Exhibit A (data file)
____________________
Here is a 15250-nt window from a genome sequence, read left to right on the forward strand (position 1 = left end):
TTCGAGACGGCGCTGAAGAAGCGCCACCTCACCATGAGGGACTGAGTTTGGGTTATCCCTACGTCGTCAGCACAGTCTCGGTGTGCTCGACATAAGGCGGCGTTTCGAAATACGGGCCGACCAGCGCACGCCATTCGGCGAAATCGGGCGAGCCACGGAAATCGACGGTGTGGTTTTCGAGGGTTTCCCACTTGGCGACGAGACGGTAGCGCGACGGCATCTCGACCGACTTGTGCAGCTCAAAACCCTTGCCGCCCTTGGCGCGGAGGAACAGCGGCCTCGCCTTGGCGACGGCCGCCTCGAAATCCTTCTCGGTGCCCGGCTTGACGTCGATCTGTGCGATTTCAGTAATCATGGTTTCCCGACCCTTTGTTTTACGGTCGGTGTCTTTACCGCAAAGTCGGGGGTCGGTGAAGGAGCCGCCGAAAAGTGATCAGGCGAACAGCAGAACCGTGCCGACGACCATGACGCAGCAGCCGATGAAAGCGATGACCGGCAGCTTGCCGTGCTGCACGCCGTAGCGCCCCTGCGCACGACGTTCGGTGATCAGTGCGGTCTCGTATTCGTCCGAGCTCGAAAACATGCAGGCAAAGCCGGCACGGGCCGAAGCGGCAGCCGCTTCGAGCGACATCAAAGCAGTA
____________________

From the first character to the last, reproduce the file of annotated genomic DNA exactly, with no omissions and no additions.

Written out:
Here is a 15250-nt window from a genome sequence, read left to right on the forward strand (position 1 = left end):
TTCGAGACGGCGCTGAAGAAGCGCCACCTCACCATGAGGGACTGAGTTTGGGTTATCCCTACGTCGTCAGCACAGTCTCGGTGTGCTCGACATAAGGCGGCGTTTCGAAATACGGGCCGACCAGCGCACGCCATTCGGCGAAATCGGGCGAGCCACGGAAATCGACGGTGTGGTTTTCGAGGGTTTCCCACTTGGCGACGAGACGGTAGCGCGACGGCATCTCGACCGACTTGTGCAGCTCAAAACCCTTGCCGCCCTTGGCGCGGAGGAACAGCGGCCTCGCCTTGGCGACGGCCGCCTCGAAATCCTTCTCGGTGCCCGGCTTGACGTCGATCTGTGCGATTTCAGTAATCATGGTTTCCCGACCCTTTGTTTTACGGTCGGTGTCTTTACCGCAAAGTCGGGGGTCGGTGAAGGAGCCGCCGAAAAGTGATCAGGCGAACAGCAGAACCGTGCCGACGACCATGACGCAGCAGCCGATGAAAGCGATGACCGGCAGCTTGCCGTGCTGCACGCCGTAGCGCCCCTGCGCACGACGTTCGGTGATCAGTGCGGTCTCGTATTCGTCCGAGCTCGAAAACATGCAGGCAAAGCCGGCACGGGCCGAAGCGGCAGCCGCTTCGAGCGACATCAAAGCAGTA